PopSugar Ultimate Challenge (1 task)
The Hopefuls by Jennifer Close
#32 – The first book you see in a bookstore (online on Powell’s website)
While an interesting book, it was not always an easy read. Following a marriage over a longer period of time, most of it focused on the downward sprial caused by the husband’s political ambitions to the detriment of his relationship with his wife. It was well-done, just hard to read because aspects of it hit too close to home. Not one of the characters is perfect or innocent, and they all sort of play off of each other. The ending is positive, but realistic.
PopSugar Fall Challenge (3 tasks)
The Geek’s Guide to Unrequited Love by Sarvenaz Tash
#2 – Male protagonist / female author
I liked this book more than I thought I would. I enjoyed all of the references to various fandoms. It was refreshing to see a romance played out in a realistic way – the ramifications of professing your undying love towards your best friend and comic book coauthor. The only negative is that because everything is from Graham’s perspective, we don’t really get to know Roxy that well.
The Gunslinger by Stephen King
#8 – A famous author you’ve never read
So…I didn’t really like this book. It felt dreamy and didn’t really make a lot of sense. Aspects of it were interesting, but as a whole, not a story that grabbed me. I would have stopped reading it if I wasn’t reading it for a challenge. I Wikipedia’d the plots of the other books in the series, and don’t have any interest in reading them.
Clash of Eagles by Alan Smale
#11 – Published in 2015
In a world where Rome never fell, a legion is sent to North America to find gold. Instead, the entire legion is destroyed, with only one survivor, who must figure out how to live in a culture completely alien to him. It was a phenomenal concept. Very well researched, and any historical holes were believably filled in. This book is more of my husband’s cup of tea, than mine (I still enjoyed it), so I probably won’t finish the trilogy. I’ll just bug him to tell me what happens.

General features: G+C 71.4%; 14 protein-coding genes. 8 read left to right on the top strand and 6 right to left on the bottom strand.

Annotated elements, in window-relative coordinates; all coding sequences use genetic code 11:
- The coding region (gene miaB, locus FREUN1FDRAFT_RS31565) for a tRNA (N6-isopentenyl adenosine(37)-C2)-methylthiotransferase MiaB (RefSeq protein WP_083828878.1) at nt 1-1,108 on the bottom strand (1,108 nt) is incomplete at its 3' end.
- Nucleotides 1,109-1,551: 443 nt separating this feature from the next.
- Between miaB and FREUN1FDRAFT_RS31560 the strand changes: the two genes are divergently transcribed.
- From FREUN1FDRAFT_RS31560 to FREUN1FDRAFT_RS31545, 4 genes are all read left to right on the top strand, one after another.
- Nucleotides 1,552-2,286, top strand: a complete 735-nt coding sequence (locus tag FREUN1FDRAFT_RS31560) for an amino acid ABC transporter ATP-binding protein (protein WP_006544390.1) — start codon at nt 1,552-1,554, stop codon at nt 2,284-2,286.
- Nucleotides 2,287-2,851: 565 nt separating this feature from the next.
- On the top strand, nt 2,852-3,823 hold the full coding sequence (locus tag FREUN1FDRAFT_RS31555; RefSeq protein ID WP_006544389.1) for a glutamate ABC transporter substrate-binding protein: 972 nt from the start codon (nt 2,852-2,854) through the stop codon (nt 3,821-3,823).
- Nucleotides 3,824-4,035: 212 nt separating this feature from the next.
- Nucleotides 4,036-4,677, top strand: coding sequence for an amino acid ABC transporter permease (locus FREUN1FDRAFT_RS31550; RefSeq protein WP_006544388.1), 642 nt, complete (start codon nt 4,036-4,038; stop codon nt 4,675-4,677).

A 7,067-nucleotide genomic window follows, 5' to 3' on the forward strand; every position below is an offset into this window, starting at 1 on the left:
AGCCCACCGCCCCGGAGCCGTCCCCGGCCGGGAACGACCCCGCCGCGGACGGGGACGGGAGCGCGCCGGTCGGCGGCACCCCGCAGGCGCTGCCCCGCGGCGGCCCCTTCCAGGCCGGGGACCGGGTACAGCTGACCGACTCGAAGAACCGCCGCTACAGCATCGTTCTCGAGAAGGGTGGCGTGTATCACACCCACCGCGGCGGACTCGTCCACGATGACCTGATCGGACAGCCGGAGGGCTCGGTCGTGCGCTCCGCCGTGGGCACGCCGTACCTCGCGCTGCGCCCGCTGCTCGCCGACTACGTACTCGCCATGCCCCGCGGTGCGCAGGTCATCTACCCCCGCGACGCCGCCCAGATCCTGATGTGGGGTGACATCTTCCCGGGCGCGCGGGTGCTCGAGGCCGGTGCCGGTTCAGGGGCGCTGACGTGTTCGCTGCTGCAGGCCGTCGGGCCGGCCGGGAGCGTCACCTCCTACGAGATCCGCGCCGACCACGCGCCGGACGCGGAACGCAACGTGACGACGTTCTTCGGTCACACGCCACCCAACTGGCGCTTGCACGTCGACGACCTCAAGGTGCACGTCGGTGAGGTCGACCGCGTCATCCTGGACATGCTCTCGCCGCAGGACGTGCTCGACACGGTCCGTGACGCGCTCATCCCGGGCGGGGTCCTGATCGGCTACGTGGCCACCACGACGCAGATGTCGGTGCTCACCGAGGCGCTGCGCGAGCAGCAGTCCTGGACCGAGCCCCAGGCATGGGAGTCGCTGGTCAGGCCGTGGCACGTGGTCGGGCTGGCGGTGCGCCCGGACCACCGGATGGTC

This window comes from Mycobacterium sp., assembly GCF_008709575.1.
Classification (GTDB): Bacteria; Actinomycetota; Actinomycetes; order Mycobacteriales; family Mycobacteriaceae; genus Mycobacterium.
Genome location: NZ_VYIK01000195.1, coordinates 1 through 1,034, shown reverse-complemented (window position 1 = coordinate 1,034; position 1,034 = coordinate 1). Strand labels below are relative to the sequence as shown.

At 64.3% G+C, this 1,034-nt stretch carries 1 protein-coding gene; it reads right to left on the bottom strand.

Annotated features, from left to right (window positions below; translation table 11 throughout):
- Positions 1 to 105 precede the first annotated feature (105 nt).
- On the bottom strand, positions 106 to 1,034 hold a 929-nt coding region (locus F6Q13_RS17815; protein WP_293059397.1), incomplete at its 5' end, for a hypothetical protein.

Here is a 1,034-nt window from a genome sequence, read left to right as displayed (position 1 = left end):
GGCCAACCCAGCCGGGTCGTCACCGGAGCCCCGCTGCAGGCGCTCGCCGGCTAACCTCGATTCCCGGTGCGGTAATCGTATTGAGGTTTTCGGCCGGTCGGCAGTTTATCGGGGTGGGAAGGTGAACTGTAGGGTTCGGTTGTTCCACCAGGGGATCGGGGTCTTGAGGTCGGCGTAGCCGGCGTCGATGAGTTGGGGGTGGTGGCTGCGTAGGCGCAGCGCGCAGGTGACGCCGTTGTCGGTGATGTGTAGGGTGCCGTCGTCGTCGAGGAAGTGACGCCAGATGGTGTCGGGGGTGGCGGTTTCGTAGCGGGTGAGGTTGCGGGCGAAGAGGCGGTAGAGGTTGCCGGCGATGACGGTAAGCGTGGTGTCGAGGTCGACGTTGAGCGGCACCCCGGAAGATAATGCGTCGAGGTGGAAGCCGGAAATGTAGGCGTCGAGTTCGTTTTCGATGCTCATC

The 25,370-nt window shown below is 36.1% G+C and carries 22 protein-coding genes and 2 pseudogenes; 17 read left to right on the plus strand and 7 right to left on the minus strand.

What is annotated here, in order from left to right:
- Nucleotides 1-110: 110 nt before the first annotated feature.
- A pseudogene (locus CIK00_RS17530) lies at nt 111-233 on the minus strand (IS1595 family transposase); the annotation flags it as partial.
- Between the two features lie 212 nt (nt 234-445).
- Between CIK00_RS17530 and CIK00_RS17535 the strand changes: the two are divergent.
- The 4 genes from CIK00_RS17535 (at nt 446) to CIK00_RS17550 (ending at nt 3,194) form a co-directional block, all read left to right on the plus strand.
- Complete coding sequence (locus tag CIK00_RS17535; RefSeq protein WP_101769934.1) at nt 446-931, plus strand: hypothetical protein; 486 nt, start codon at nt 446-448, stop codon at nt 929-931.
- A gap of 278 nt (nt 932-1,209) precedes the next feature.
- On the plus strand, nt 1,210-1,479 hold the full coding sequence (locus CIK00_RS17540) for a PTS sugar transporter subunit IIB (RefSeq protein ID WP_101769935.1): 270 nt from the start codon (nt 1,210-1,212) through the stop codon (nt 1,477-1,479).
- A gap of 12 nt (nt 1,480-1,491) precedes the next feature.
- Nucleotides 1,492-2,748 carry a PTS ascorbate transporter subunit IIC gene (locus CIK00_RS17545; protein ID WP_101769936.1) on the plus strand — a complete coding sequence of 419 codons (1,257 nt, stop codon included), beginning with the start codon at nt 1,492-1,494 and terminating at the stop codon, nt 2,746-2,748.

October saw a decrease in how many books I read – only 18 instead of my normal 30+. It’s quibbling, I know, since 18 books is still a large number of books to read in a given month. My decrease was caused by an increase in other obligations: Girl Scouts, deep cleaning my house, swim meets, etc… There wasn’t a way to make time for everything, and books got the boot because even I get sick of looking at my disaster of a house sometimes.
Of the nine books I listed to this month, three were in the magical boarding school genre: Dark Waters, Schooled in Magic, and The Bronze Key. I loved all of them. Dark Waters was an adult book, with the school being a college, and the plot focusing on a murder mystery. Schooled in Magic was YA, with the main character, Emily, being transported to a different universe because a necromancer wanted to sacrifice a “child of destiny”. She was rescued by a sorcerer, and then then shipped off to a boarding school to figure things out. Both this book and The Bronze Key followed the standard trying-to-keep-evil-from-taking-over-the-world plot line. The Accidental Alchemist was surprisingly entertaining. It was unique story idea that was well executed. Oliver Twist was very good as well. Very tongue in cheek and sarcastic. And horrifying to know that the squalor and treatment of children it depicted was a part of life back then. A Bollywood Affair was another book I enjoyed more than I thought I would. A light, fluffy romance read.
The Geek’s Guide to Unrequited Love, The Gunslinger, Clash of Eagles, and The Hopefuls were all PopSugar books, so there will be another post with my thoughts on them. Do You Want to Start a Scandal was a fun romp. Two characters who needed a book finally got one. I loved Charlotte’s straight forwardness. I attempted to read Restoree for PopSugar, but while it was a romance, it wasn’t set in the future (even though I’d seen it on lists for that very thing). The concept of being abducted and then resurrected on an alien planet was well done.
Read Aloud (1)
I read The Wonderful Wizard of Oz to my younger daughter (with my son listening in on most of it, but it didn’t always hold his attention). She absolutely loved it! To the point that she dressed up as Dorothy for Halloween, complete with silver shoes. I know the movie is much beloved, but I still think the book is incomparably better.